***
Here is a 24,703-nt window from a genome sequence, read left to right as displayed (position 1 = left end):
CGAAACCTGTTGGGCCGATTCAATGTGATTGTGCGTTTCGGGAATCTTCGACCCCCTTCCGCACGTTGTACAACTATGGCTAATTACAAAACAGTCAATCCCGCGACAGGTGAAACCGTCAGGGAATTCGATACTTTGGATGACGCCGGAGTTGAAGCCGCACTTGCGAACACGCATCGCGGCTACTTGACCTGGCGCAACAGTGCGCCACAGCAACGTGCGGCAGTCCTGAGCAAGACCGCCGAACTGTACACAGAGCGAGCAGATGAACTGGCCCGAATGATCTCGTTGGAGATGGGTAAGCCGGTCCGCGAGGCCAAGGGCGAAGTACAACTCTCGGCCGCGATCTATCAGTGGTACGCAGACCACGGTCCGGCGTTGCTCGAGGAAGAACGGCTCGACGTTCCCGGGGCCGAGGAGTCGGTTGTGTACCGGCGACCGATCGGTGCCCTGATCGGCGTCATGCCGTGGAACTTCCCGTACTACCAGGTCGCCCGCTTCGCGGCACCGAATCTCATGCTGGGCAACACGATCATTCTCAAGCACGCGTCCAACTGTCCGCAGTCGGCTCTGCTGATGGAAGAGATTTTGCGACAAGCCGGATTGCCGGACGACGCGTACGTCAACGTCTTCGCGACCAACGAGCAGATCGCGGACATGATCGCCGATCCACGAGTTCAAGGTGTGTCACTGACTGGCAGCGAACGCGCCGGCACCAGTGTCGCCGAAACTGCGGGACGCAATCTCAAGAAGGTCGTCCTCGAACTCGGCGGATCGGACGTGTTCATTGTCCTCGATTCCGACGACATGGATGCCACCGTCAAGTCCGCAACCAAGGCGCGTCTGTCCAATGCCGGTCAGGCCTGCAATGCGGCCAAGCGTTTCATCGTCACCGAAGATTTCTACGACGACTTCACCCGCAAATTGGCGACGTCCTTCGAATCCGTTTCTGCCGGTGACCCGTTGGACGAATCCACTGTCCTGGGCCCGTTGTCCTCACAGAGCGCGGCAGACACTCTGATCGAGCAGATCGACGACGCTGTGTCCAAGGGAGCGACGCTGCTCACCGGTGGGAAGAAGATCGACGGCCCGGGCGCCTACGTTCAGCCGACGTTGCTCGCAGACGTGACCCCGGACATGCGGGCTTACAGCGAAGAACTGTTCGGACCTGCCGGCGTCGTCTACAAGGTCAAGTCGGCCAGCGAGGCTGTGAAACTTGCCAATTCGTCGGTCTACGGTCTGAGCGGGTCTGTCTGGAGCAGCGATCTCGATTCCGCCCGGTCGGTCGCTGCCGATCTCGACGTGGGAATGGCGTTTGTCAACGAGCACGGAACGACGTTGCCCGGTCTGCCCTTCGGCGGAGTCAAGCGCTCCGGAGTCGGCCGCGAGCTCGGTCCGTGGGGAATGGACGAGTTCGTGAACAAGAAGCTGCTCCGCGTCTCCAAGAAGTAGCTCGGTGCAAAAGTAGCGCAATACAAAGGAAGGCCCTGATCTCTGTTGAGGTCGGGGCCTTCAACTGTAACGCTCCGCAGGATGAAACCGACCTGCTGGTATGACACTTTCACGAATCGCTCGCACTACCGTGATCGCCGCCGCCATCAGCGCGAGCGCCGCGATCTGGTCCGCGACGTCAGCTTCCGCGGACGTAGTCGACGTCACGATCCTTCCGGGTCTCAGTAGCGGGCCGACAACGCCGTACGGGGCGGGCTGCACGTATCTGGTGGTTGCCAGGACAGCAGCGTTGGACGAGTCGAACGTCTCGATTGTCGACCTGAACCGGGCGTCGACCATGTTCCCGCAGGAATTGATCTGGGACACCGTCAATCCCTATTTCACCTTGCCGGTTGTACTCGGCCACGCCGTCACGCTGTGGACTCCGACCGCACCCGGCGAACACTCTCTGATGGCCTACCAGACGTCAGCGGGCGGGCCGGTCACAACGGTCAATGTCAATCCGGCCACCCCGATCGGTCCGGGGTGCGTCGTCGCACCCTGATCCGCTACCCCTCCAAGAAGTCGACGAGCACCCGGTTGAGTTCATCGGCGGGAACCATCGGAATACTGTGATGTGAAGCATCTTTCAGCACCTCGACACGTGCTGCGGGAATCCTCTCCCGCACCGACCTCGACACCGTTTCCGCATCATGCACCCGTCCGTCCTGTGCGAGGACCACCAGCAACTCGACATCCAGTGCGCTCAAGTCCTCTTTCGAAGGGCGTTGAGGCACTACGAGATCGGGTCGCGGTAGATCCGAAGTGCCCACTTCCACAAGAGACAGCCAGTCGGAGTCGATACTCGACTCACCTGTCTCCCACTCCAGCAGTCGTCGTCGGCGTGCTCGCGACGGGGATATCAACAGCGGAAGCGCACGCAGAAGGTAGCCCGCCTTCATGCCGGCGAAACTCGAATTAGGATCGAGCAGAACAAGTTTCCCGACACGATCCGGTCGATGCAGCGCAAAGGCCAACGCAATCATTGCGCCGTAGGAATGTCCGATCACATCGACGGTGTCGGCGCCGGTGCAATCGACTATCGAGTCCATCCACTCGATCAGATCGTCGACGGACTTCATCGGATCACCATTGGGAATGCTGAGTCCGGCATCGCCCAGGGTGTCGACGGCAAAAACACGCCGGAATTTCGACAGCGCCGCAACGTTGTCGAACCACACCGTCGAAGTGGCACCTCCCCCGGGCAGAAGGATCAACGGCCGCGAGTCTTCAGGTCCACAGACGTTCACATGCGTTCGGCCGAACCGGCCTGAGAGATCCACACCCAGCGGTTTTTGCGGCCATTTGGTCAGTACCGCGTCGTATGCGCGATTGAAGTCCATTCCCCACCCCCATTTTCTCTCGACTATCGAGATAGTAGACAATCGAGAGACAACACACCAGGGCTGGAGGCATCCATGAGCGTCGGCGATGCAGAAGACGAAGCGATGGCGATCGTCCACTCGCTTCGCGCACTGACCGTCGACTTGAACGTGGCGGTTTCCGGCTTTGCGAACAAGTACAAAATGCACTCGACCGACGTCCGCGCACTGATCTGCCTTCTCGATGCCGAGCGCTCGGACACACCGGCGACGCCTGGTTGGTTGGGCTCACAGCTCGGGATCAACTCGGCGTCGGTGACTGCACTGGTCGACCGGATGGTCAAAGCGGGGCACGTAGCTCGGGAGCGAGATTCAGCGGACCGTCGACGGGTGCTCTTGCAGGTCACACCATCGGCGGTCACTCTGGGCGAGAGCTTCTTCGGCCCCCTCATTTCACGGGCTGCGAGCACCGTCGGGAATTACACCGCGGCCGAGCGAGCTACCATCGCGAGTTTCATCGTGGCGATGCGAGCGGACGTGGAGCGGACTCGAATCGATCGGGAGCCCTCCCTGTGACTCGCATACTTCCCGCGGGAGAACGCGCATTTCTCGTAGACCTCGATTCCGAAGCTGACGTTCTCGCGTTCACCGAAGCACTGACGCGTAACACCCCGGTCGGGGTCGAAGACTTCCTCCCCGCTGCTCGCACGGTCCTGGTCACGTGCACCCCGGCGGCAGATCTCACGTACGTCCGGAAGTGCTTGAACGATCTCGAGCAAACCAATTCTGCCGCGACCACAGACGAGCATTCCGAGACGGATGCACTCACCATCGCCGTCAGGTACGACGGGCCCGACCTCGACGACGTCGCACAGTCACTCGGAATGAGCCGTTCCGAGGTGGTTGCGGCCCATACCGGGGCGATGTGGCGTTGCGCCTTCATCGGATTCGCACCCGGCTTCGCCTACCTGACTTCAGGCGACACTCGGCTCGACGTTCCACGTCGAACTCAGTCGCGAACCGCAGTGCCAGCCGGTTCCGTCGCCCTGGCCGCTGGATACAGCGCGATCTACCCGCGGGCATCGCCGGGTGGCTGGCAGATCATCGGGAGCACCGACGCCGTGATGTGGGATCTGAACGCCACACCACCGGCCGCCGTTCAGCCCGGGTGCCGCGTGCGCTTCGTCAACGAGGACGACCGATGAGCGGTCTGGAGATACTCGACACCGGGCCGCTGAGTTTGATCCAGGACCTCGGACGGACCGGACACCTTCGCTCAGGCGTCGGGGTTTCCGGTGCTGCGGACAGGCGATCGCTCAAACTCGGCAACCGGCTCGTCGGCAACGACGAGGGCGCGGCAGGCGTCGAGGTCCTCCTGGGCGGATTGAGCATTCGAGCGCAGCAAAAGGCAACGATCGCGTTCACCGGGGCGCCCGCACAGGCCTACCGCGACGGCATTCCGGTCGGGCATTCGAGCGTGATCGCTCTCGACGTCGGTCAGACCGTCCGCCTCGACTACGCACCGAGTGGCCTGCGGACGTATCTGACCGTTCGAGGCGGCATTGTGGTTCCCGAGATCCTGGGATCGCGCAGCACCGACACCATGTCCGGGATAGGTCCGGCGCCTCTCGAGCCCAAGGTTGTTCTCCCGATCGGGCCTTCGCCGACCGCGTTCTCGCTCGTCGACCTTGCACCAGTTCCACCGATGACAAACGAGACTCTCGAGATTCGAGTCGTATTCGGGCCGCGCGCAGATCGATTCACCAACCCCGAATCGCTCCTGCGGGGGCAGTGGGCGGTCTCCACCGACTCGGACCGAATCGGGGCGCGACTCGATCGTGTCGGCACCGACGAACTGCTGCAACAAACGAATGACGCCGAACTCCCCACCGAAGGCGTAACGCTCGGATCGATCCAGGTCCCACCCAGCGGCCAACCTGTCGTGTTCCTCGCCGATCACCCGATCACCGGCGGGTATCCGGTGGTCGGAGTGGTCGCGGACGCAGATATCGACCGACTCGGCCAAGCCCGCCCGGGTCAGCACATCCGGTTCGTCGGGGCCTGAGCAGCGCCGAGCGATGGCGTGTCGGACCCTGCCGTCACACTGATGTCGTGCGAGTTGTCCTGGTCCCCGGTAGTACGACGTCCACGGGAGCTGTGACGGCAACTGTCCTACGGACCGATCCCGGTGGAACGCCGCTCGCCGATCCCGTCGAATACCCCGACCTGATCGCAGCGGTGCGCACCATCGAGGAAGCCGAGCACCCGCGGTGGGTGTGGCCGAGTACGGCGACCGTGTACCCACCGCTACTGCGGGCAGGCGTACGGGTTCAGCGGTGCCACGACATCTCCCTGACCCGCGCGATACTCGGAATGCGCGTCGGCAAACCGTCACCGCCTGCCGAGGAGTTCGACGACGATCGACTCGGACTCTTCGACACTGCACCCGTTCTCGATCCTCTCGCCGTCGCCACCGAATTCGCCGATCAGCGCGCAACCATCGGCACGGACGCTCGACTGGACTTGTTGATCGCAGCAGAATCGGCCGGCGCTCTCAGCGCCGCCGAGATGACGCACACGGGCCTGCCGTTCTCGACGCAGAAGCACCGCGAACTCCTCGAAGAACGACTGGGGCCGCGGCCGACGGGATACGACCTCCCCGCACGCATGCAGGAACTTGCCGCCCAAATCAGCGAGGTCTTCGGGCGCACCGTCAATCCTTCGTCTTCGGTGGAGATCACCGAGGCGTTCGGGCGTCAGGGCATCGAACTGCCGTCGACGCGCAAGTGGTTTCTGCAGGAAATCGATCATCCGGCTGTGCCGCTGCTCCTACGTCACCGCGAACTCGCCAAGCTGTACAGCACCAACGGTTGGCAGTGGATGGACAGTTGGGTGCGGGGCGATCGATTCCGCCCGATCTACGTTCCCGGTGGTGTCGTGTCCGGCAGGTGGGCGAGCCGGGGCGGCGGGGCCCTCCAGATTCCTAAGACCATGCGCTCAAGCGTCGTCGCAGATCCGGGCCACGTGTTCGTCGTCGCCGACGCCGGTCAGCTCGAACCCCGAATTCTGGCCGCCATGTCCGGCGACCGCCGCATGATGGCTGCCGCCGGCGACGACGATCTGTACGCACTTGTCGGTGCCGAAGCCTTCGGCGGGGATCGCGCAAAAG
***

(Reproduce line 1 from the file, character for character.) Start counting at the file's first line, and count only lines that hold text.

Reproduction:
Here is a 24,703-nt window from a genome sequence, read left to right as displayed (position 1 = left end):